Earn more money, when you have more sex, study says (seriously!)
Now we know how "Sex and the City's" Carrie Bradshaw could afford a closet full of designer shoes as a freelance writer: A new study finds that sexually active people make more money.
And if you do it more than four times a week, you earn even more, the study shows.
"There is a monotonic relationship between the frequency of sexual activity and wage returns," Nick Drydakis, a senior economics lecturer at Anglia Ruskin University in England wrote in a paper for the International Journal of Manpower.
When people are having sex regularly, they're happier, stronger, eat better and exercise more, researchers have found. Drydakis called sexual activity a "barometer" for several characteristics an employer would want in a worker or traits that could make someone a better worker.
"Being sexually active is a proxy for good health, and that itself is correlated with having higher energy for everything, including work," Andrew Oswald, economics professor at Britain's Warwick University, said via email.
"Physical and mental health, as well as personality characteristics, are important factors that affect wages. The patterns found in this study strengthen this reasoning," Drydakis wrote.
The "Sex and the City" bed-hopping cliché notwithstanding, marriage seems to have a lot to do with it. "Married people, particularly men, earn higher wages than the non-married," Oswald said. "One possible explanation is that such people are sociable, stable people."
(Read more: Would you give up sex to avoid paying bills?)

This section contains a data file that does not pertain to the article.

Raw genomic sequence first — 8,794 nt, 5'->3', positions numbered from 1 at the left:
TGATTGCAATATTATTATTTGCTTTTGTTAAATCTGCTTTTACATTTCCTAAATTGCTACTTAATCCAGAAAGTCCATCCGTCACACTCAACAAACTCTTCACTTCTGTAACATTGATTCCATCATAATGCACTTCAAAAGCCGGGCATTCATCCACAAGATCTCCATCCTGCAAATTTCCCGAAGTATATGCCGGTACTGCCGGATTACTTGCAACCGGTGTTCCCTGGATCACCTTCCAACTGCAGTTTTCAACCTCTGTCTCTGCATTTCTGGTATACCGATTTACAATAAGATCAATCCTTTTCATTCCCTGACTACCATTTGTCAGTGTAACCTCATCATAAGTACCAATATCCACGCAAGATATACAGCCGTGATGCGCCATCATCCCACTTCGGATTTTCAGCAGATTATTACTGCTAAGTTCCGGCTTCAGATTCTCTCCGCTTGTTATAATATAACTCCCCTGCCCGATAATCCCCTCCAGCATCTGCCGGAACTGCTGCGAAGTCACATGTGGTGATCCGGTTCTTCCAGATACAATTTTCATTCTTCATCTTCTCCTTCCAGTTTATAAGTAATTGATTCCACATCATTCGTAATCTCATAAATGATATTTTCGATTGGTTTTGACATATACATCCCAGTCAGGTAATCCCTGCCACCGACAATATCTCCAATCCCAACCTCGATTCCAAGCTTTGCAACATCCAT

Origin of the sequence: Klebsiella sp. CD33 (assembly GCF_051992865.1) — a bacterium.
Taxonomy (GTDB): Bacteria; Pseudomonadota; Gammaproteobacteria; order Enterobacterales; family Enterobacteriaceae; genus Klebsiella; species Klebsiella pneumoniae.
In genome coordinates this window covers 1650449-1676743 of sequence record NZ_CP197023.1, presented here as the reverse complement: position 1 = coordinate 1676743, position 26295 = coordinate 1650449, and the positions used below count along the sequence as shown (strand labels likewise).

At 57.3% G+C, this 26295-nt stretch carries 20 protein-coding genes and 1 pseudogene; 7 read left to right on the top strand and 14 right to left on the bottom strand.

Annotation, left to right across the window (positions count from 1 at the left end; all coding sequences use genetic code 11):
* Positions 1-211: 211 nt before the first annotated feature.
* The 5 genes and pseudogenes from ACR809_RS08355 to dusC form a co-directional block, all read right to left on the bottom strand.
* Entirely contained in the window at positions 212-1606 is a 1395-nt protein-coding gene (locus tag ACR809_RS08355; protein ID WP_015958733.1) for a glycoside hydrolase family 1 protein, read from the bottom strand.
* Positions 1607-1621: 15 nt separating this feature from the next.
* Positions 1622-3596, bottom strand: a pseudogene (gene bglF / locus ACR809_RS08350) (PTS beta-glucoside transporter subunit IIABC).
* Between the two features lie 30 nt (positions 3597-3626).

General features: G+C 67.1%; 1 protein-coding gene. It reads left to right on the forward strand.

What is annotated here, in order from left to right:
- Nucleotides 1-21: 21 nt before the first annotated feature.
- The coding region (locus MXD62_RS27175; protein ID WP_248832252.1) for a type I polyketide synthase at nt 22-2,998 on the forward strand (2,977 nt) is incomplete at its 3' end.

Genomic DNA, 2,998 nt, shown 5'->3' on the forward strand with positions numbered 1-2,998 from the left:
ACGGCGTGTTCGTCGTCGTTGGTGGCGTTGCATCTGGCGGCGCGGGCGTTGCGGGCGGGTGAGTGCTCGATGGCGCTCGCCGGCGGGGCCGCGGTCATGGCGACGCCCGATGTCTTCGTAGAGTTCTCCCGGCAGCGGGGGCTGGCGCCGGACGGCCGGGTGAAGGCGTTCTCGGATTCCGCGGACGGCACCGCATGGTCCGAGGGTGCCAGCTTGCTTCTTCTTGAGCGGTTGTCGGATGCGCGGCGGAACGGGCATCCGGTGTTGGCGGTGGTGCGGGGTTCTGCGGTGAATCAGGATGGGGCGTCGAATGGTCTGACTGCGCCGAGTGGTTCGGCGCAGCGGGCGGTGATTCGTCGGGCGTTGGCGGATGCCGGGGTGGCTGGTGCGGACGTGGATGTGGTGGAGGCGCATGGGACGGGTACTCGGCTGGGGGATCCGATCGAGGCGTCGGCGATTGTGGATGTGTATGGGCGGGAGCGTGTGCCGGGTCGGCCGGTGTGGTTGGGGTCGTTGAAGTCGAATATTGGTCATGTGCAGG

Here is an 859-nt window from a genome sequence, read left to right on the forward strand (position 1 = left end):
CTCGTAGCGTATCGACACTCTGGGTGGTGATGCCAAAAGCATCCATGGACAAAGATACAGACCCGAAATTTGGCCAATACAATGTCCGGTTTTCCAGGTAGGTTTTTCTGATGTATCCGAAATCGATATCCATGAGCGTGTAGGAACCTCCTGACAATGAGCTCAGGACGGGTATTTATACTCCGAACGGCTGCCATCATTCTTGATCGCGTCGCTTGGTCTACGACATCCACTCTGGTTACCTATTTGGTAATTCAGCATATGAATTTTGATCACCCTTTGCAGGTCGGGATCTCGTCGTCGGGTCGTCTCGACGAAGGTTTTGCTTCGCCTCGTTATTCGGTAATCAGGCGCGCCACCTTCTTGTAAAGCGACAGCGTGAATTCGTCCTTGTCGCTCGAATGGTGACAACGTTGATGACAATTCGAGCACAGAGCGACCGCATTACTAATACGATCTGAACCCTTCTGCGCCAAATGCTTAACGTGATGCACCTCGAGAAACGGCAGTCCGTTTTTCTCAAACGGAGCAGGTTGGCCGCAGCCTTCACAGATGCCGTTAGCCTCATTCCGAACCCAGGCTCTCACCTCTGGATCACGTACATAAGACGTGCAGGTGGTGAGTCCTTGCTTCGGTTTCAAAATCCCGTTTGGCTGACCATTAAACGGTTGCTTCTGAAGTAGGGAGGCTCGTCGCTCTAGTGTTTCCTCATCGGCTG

Conversely, a sexless marriage appears to be detrimental to a person's earning power. "Married men having no sex receive lower wages by 1.3 percent," Drydakis wrote, calling the amount "statistically significant."
Drydakis did have one caveat, which we'll call the gold-digger variable: In some cases, a better job or higher income could be the reason someone starts having more sex, rather than the other way around.
"Higher wages may increase the value and attractiveness of a person on the dating market; higher wages may also increase purchase of gifts that are thanked for via sex," the paper pointed out.
However, a 2004 paper published in the Scandinavian Journal of Economics written by Oswald and Dartmouth College professor David Blanchflower found, "Higher income does not buy more sex or more sexual partners."
Drydakis noted sex is a relatively fundamental need based on psychologist Abraham Maslow's hierarchy of needs, along with food and shelter.
(Read more: Sex sells, but not always)
"If basic needs are not satisfied, human beings cannot function. People need to love and be loved," he wrote. "In the absence of these elements, many people become susceptible to loneliness, social anxiety, and depression that could affect their working life."
According to Warwick University's Oswald, "Happiness does raise productivity in humans," so it's possible that people who are having sex are more productive at work because they're in a better mood—albeit maybe a bit sleep-deprived. Drydakis found that people having sex more than four times a week see the biggest wage benefit.
—Martha White, NBC News